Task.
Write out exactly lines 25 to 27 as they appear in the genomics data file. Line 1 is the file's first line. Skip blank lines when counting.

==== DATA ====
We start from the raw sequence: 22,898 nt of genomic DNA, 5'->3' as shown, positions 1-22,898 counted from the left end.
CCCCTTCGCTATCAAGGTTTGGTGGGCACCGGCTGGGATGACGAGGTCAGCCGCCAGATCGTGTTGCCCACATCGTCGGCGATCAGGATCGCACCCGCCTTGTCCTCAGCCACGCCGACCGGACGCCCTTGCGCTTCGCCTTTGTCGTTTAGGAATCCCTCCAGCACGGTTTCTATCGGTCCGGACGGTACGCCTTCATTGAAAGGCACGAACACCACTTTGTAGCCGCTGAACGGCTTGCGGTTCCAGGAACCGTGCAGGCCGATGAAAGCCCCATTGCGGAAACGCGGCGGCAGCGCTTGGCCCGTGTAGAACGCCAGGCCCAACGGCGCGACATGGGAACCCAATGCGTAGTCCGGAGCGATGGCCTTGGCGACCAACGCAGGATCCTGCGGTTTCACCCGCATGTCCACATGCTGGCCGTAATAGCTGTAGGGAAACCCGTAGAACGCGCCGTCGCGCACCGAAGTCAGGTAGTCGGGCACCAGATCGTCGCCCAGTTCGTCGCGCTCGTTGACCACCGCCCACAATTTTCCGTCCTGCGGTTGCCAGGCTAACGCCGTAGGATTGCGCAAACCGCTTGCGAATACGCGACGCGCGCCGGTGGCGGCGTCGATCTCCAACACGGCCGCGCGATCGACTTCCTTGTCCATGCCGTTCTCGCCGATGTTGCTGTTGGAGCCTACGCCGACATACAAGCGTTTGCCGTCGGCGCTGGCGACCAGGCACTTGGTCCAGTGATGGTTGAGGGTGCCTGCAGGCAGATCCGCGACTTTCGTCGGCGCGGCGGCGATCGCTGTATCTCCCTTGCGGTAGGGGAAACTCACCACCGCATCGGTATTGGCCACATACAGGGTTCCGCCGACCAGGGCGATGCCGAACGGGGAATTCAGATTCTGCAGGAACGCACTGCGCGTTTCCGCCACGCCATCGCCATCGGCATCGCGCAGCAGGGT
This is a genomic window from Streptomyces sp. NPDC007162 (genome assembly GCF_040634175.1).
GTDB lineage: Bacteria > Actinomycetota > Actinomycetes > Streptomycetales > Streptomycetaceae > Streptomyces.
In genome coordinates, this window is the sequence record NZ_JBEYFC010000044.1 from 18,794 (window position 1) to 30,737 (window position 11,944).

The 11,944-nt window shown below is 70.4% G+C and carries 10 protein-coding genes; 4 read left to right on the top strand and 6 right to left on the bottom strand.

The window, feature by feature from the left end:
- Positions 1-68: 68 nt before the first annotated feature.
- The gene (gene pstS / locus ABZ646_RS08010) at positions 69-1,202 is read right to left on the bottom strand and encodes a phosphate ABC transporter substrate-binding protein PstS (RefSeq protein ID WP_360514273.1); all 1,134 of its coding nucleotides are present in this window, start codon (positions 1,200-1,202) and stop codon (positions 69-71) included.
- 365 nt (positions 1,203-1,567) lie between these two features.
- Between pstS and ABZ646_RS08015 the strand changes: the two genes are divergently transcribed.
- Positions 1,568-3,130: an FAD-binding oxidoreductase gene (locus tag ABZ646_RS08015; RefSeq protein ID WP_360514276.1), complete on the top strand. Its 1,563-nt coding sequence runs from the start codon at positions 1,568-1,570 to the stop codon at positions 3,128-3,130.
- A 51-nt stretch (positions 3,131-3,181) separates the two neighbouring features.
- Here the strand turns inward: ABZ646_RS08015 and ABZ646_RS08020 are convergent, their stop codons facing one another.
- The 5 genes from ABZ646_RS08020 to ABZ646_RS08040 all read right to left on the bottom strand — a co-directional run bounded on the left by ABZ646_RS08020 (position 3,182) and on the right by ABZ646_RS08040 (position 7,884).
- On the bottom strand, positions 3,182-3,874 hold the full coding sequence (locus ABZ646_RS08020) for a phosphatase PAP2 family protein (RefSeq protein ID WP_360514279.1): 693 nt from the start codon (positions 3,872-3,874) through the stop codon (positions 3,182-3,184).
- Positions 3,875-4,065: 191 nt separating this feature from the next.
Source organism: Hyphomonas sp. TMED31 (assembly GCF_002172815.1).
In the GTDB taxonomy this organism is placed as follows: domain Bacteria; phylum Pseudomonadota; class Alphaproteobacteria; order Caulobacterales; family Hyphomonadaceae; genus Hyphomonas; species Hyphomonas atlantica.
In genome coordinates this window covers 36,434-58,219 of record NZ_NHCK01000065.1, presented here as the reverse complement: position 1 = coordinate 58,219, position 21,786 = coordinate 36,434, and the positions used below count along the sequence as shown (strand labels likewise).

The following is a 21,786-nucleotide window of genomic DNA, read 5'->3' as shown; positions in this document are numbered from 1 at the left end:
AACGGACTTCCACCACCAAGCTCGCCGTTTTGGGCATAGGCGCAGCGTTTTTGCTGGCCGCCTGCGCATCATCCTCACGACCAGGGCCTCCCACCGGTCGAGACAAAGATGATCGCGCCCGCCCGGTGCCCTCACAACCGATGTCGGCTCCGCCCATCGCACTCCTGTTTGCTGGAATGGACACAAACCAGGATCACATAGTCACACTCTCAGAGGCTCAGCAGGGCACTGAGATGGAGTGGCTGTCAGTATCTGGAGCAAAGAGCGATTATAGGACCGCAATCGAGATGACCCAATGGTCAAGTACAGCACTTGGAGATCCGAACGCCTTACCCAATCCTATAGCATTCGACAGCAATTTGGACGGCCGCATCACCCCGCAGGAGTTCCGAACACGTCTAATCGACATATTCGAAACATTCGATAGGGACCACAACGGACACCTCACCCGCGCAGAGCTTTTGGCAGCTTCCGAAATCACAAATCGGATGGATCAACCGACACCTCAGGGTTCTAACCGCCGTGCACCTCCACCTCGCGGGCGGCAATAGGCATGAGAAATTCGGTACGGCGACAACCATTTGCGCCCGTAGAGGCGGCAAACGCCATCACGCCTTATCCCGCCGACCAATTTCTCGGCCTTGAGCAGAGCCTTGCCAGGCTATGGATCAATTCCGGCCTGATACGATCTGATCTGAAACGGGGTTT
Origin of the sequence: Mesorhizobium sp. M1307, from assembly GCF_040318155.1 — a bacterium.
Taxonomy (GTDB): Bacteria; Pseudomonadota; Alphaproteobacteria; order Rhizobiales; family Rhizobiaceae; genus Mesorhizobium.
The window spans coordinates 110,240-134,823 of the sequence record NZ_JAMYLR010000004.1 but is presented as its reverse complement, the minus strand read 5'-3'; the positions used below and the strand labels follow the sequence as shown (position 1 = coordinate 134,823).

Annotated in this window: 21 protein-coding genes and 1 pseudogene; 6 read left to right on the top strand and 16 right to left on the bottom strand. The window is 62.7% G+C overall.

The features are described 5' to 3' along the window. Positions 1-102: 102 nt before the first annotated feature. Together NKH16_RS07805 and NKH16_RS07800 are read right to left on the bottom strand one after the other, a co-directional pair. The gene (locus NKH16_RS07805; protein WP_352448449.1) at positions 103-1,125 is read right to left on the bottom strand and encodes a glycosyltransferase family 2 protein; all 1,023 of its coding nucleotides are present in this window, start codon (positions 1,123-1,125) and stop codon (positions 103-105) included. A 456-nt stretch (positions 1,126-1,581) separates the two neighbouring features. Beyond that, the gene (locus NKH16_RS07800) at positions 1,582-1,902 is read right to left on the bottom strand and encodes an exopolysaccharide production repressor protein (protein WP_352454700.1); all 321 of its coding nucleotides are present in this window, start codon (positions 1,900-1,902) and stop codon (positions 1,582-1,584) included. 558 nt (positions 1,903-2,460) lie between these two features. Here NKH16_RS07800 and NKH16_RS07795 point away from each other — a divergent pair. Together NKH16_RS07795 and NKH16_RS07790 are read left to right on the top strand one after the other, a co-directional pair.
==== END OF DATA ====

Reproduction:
The window spans coordinates 110,240-134,823 of the sequence record NZ_JAMYLR010000004.1 but is presented as its reverse complement, the minus strand read 5'-3'; the positions used below and the strand labels follow the sequence as shown (position 1 = coordinate 134,823).

Annotated in this window: 21 protein-coding genes and 1 pseudogene; 6 read left to right on the top strand and 16 right to left on the bottom strand. The window is 62.7% G+C overall.

The features are described 5' to 3' along the window. Positions 1-102: 102 nt before the first annotated feature. Together NKH16_RS07805 and NKH16_RS07800 are read right to left on the bottom strand one after the other, a co-directional pair. The gene (locus NKH16_RS07805; protein WP_352448449.1) at positions 103-1,125 is read right to left on the bottom strand and encodes a glycosyltransferase family 2 protein; all 1,023 of its coding nucleotides are present in this window, start codon (positions 1,123-1,125) and stop codon (positions 103-105) included. A 456-nt stretch (positions 1,126-1,581) separates the two neighbouring features. Beyond that, the gene (locus NKH16_RS07800) at positions 1,582-1,902 is read right to left on the bottom strand and encodes an exopolysaccharide production repressor protein (protein WP_352454700.1); all 321 of its coding nucleotides are present in this window, start codon (positions 1,900-1,902) and stop codon (positions 1,582-1,584) included. 558 nt (positions 1,903-2,460) lie between these two features. Here NKH16_RS07800 and NKH16_RS07795 point away from each other — a divergent pair. Together NKH16_RS07795 and NKH16_RS07790 are read left to right on the top strand one after the other, a co-directional pair.